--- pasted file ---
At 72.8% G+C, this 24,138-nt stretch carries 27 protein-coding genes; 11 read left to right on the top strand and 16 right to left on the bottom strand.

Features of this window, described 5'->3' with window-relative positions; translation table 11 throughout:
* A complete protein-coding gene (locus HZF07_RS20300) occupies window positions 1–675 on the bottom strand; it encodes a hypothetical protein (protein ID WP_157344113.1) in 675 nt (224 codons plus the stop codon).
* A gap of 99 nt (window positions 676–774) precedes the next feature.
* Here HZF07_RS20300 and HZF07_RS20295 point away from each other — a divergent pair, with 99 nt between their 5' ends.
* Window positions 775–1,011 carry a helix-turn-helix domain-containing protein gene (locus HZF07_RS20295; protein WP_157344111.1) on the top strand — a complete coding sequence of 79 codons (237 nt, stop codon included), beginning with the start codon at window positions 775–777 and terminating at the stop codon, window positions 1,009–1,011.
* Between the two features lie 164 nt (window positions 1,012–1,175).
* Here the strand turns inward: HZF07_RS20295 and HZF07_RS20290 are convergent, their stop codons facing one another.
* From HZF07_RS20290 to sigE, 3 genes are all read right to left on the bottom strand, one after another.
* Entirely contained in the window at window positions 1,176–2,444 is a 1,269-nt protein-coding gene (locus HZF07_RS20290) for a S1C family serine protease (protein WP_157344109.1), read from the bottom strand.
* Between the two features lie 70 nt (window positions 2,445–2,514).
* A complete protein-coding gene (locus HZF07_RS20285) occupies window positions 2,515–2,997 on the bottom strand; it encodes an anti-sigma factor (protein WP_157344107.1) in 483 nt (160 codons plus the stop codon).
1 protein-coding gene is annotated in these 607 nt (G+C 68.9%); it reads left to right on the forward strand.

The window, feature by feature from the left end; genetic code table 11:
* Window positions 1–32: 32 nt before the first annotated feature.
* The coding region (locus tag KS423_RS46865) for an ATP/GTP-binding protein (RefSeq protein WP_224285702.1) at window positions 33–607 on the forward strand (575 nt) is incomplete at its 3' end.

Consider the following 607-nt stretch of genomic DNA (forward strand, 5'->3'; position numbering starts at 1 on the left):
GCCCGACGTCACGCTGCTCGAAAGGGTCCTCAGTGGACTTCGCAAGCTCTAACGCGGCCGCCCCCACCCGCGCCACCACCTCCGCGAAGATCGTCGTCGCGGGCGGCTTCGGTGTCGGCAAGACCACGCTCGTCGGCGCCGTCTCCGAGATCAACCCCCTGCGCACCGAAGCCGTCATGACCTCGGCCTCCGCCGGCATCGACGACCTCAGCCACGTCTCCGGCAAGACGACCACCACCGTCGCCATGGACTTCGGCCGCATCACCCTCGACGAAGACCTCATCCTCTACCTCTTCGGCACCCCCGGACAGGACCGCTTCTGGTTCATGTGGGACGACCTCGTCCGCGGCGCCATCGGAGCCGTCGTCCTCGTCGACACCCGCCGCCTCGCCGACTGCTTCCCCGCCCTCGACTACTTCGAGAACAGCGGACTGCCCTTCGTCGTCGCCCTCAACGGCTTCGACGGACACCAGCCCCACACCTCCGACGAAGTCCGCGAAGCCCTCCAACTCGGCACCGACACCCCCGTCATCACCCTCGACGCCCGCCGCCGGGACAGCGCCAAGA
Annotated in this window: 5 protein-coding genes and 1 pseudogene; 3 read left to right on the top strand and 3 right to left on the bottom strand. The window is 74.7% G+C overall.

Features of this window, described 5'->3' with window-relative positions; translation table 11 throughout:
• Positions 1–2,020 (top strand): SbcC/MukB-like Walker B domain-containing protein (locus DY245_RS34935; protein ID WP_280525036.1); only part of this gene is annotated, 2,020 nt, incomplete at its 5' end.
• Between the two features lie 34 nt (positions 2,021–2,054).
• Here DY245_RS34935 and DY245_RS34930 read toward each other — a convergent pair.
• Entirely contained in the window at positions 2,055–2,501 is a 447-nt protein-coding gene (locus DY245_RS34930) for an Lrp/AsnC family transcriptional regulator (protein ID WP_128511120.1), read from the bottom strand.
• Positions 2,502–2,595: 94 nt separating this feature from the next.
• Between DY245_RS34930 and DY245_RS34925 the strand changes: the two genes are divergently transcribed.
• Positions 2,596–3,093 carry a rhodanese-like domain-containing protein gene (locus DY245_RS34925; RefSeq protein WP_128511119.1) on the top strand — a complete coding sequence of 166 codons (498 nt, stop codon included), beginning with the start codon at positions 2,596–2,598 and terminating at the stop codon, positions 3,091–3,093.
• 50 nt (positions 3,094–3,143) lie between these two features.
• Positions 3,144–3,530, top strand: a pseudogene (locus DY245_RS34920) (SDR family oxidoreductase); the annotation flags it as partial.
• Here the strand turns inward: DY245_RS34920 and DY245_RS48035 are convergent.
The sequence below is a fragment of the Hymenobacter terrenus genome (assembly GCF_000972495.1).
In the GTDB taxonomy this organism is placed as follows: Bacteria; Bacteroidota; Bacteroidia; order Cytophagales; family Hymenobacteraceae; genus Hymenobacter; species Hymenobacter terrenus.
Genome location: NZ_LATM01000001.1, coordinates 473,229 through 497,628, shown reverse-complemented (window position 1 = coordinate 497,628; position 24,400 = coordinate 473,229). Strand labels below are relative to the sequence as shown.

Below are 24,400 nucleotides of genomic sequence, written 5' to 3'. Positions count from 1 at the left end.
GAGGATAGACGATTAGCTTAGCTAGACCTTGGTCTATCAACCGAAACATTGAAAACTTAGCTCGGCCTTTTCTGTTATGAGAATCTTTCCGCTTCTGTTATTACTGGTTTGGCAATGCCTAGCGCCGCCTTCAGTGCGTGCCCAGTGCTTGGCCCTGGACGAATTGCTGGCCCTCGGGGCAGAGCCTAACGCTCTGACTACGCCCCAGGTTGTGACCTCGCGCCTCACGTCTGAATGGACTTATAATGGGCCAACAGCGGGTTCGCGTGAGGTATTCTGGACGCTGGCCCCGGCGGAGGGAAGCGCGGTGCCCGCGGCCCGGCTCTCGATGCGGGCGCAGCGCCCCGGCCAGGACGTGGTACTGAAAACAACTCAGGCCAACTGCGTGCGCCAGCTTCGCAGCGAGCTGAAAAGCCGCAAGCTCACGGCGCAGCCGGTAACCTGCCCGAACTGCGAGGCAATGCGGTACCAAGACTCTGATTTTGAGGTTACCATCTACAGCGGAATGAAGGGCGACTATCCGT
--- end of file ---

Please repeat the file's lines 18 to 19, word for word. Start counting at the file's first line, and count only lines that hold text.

GCCCGACGTCACGCTGCTCGAAAGGGTCCTCAGTGGACTTCGCAAGCTCTAACGCGGCCGCCCCCACCCGCGCCACCACCTCCGCGAAGATCGTCGTCGCGGGCGGCTTCGGTGTCGGCAAGACCACGCTCGTCGGCGCCGTCTCCGAGATCAACCCCCTGCGCACCGAAGCCGTCATGACCTCGGCCTCCGCCGGCATCGACGACCTCAGCCACGTCTCCGGCAAGACGACCACCACCGTCGCCATGGACTTCGGCCGCATCACCCTCGACGAAGACCTCATCCTCTACCTCTTCGGCACCCCCGGACAGGACCGCTTCTGGTTCATGTGGGACGACCTCGTCCGCGGCGCCATCGGAGCCGTCGTCCTCGTCGACACCCGCCGCCTCGCCGACTGCTTCCCCGCCCTCGACTACTTCGAGAACAGCGGACTGCCCTTCGTCGTCGCCCTCAACGGCTTCGACGGACACCAGCCCCACACCTCCGACGAAGTCCGCGAAGCCCTCCAACTCGGCACCGACACCCCCGTCATCACCCTCGACGCCCGCCGCCGGGACAGCGCCAAGA
Annotated in this window: 5 protein-coding genes and 1 pseudogene; 3 read left to right on the top strand and 3 right to left on the bottom strand. The window is 74.7% G+C overall.